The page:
Pre and Postnatal Fitness - Empowering women.

I have been in the fitness industry for over fifteen years, the last six years focusing on pre and postnatal rehabilitation and fitness in particular. Through my experiences I have noticed there is a significant lack of information available for women during this time, (or perhaps more a lack of direction on where to get trusted information), and as a result a lot of confusion around safe exercise.

The physical benefits of exercise include managing weight gain during pregnancy, increased stamina to help with labor and better breath connection. Strengthening the core (Pelvic floor, TA and glutes), knees, back and chest to help with the shift in weight load, reducing the risk of back pain and injuries. Postpartum fitness can significantly improve recovery.

Exercise can be such a powerful tool to help manage moods and depression. I believe even more so during pregnancy and postpartum when women are often lacking in self esteem while experiencing changes with their bodies. There is also often the additional pressures of pelvic floor dysfunction and other health issues, and a feeling of ‘lack of control’ over their bodies.

Safe exercise has the ability to empower women.

I see postpartum women who have complications that could have been prevented or minimised with the right information, such as diastasis recti (exaggerated ab separation) which often leads to pelvic floor dysfunction and or lower back pain, significantly effecting their quality of life. Some of these women have not done any exercise, perhaps for fear of doing the wrong thing or lack of knowledge of the benefits, and unfortunately some have been doing incorrect exercise. Despite their best intentions, this has actually caused problems or made their symptoms worse.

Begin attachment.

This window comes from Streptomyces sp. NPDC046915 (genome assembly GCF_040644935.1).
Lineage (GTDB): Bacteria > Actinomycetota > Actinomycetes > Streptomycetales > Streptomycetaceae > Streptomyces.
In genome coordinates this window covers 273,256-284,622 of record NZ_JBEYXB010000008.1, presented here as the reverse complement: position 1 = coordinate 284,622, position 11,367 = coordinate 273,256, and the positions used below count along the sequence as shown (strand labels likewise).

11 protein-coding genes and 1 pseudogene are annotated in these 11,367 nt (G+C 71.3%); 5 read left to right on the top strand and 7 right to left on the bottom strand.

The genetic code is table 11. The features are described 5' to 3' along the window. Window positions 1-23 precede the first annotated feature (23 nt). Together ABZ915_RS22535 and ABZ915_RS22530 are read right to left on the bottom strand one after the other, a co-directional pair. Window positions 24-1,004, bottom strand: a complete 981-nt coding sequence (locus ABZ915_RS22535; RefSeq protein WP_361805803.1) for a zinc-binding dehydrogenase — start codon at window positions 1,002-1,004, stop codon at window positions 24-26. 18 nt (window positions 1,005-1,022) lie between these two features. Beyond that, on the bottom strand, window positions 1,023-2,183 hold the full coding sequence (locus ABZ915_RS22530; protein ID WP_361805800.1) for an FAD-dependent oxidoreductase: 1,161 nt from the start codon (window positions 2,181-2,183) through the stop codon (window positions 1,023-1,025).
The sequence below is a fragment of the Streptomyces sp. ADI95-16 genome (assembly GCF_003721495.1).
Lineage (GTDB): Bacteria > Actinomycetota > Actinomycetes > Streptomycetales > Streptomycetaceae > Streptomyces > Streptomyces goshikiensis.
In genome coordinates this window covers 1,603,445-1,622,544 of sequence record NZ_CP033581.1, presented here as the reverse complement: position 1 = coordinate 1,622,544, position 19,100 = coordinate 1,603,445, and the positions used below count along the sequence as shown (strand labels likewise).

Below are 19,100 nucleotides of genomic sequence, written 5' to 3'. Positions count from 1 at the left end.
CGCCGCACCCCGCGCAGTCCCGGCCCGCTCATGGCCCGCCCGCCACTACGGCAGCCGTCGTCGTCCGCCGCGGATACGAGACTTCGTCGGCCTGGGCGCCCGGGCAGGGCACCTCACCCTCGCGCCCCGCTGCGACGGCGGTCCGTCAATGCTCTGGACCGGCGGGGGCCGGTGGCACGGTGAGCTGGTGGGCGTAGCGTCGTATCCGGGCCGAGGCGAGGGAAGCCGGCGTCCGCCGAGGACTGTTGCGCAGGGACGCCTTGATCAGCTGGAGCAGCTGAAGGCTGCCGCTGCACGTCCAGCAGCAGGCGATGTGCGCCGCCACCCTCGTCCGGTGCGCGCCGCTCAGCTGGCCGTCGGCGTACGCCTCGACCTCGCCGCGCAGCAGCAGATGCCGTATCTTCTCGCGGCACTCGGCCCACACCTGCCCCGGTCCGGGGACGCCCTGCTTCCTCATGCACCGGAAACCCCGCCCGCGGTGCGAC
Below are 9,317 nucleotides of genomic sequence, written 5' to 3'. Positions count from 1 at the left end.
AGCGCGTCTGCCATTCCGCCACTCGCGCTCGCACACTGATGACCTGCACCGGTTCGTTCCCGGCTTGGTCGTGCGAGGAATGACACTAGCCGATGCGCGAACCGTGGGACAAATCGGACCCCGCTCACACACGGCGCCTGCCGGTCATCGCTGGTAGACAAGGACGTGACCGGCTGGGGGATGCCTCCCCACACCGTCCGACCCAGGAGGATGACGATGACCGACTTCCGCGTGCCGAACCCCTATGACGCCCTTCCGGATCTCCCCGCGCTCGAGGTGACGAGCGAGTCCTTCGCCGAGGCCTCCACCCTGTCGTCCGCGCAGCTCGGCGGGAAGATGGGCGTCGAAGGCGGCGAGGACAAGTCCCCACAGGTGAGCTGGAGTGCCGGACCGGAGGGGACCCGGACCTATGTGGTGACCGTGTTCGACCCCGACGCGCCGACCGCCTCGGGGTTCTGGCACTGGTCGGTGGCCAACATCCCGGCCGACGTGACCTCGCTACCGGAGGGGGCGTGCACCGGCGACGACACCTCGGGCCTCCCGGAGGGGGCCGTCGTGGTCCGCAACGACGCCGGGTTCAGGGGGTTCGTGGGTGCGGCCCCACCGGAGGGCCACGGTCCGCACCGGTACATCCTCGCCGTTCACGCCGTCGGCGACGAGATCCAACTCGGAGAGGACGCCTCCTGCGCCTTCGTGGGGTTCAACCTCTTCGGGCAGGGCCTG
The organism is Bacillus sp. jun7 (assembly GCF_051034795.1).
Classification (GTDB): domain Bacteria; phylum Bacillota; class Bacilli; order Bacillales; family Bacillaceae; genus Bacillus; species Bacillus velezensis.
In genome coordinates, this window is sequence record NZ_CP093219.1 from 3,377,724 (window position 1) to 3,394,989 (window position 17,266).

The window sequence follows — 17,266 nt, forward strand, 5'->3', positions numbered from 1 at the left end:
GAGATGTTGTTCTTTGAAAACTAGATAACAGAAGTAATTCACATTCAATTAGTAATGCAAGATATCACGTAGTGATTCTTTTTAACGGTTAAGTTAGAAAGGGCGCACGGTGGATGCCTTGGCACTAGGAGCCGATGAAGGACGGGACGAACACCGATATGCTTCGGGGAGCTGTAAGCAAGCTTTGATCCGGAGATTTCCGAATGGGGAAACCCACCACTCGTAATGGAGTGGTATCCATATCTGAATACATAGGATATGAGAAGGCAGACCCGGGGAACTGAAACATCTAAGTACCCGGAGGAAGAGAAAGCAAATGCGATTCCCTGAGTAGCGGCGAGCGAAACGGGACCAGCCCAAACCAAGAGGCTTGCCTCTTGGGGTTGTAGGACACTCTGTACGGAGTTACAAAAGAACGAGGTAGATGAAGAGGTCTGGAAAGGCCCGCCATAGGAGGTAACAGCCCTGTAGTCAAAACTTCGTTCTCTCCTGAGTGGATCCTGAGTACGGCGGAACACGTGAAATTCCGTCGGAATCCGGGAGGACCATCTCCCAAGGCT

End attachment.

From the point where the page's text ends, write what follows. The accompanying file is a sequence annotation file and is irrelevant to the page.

The '6 week check up' postpartum should not be used as an indicator to get back in to pre-baby workout routines. Every pregnancy and recovery is different and 6 weeks is not a realistic time frame for most to have regained core strength and function. Without adequate time to heal our core we put ourselves at significant risk for injury.

I note there is no need to be qualified in pre and postnatal fitness as a personal trainer (or group fitness instructor) here in NZ and I consider this very concerning for our community.

It is really important that we keep the conversation moving. Safe pre and postnatal exercise is so beneficial. One of the difficulties in giving broad guidelines is that every pregnancy and recovery is different and the individual experience and abilities are varied. The research on appropriate exercise pre and postnatal is constantly changing as womens fitness becomes more of a focus. In the three years I have been dedicated to this niche, opinions on specific exercises have changed dramatically and what was largely considered unsafe before (for example a plank) is now more about managing symptoms and finding an effective way to perform the movement or modification. Individual connection is the key.

Removing fear and confusion is the first step in making pre and postnatal exercise accessible. Basic guidelines are available - although they are not ideal, and of course can't be right for everyone, they are somewhere to start! There are plenty of trainers, like myself, that are dedicated to changing how we approach pre and postnatal fitness. Pelvic floor health is gaining more and more at